I came across warnings about cortisone injections. Examples of elite sportsmen and women became irrevocably disabled after a single, often the first ever injection. Unable to complete and tendons destroyed. I think the absolute assessment possible at present should inform the practitioner and the patient and topical complementary creams tried as well. Of course only quality and proven such medication to be applied, Beware the charlatans but recognize also alternative medicine has no monopoly on charlatans, allopathic medicine has it’s share and worse: many drugs are unnecessarily dangerous, ineffective yet allowed, not tested enough before released for the market and patients used as guinea pigs as the proble4ms surface down the track. Both doctors and patients need to be educated to available options that are outside the square. Many doctors delude themselves they do good while doing harm unaware they are captured by the drug industry. The flip side is many alternative practitioners delude themselves some of their treatments are helping based on their strong belief. Medicines are important so I am not into pharma-bashing. But the companies need be closely scrutinized as they became predatory, greedy, some outright corrupt and corrupting doctors. To my mind the best situation is informed consent from patients working cooperatively with their practitioners who are free-range doctors not captured by the industry and also in cooperation with valid complementary healers who can demonstrate effectiveness of their treatments. Testimonials are a double edged sword: some are true, others are easy fake.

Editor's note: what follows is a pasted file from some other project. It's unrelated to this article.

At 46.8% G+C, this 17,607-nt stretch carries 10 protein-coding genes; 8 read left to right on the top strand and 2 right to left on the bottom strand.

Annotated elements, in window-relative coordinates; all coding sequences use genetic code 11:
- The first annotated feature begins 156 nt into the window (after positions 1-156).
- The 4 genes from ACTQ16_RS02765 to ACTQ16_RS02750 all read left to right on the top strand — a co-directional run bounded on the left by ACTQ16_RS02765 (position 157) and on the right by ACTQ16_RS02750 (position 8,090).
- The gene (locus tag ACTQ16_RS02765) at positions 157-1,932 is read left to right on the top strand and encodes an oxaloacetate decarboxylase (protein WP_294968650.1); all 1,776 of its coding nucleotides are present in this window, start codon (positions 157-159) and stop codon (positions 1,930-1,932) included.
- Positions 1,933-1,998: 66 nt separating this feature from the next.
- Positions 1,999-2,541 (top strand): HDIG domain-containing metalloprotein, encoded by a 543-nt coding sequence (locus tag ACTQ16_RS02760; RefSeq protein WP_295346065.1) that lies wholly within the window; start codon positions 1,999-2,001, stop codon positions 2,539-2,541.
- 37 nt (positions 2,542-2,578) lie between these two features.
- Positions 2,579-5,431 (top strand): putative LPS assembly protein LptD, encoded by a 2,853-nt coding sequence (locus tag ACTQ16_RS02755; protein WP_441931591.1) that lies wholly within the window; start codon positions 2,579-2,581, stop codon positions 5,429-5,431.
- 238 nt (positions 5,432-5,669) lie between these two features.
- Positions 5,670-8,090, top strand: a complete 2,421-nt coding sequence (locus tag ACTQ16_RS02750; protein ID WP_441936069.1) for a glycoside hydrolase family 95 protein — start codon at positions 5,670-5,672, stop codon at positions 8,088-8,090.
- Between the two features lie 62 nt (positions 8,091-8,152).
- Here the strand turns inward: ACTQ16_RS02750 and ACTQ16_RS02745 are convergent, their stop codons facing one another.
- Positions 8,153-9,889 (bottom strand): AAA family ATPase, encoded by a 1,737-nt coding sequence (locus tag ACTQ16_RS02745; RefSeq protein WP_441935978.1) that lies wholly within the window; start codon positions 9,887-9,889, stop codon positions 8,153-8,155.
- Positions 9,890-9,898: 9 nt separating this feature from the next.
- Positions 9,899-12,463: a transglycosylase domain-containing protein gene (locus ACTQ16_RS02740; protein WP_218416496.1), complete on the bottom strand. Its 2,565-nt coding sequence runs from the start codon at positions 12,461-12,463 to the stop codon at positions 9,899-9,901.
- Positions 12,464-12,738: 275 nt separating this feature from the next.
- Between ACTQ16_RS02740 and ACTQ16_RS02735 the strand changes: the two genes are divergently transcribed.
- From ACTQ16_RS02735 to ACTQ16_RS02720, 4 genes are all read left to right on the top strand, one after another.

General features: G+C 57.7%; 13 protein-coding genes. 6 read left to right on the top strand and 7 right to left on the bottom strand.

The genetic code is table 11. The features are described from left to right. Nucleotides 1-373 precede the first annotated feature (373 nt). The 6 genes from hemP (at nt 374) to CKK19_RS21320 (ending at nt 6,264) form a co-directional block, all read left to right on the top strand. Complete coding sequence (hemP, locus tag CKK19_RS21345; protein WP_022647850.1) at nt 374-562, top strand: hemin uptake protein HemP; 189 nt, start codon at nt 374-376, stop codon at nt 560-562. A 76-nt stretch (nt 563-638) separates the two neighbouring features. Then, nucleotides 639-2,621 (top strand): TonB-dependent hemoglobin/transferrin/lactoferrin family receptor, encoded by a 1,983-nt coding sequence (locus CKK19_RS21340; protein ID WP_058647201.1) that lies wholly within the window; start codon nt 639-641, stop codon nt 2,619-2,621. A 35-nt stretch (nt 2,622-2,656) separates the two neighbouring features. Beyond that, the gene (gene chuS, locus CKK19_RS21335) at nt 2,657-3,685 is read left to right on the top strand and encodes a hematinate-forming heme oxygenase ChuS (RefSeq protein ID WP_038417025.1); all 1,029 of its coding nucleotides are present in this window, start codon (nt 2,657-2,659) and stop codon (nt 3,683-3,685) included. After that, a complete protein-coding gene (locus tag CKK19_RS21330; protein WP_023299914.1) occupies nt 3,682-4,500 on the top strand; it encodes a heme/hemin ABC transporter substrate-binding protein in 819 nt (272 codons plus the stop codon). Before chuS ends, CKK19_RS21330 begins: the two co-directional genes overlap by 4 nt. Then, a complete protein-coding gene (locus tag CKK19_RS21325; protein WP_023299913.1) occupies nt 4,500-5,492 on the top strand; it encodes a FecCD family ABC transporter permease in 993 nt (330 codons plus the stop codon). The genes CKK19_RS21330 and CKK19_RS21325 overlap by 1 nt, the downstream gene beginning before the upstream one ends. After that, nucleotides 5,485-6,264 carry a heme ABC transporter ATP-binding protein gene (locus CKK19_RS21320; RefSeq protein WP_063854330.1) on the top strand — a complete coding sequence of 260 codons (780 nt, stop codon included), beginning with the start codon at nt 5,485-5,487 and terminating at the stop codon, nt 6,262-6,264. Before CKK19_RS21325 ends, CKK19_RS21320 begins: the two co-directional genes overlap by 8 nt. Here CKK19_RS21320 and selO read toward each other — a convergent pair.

The ability, willingness and integrity of the practitioner should not be too much to ask for.

Be well!

November 9, 2010 at 8:30 pm
(2) touchingsoulsintl says:

Cortisone is very effective anti-inflammatory medication used for the acute inflammation, which gives the relief immediately. In my personal experience a combination of cortisone injection along with physiotherapy works great for these inflammations.

November 21, 2010 at 9:12 pm
(3) Rob Tso says:

I have OA, my hands and knees are the most problematic. I have been injected with corizone ad it helps but the longterm side effects scare me silly. I went to a natural health fair and found a product by chance called Nateuca eucalyptus spray. I overheard someone telling the vendor how great their hands felt after spraying the stuff on themselves. I was skeptical but interested. The fellow said he helps people and is amazed at how well it works as he watches them walk away feeling so much better after using the spray. I’m no dr but I will say this after using the product I have quit using pain meds and anti inflammatory pills. I found that they were dulling the pain and my life. With NATEUCA spray that is history. I know it sounds crazy but I don’t want to tke medications the rest of my life and for months Ihave been free from joint pain. Just thougth I would share. nateuca.com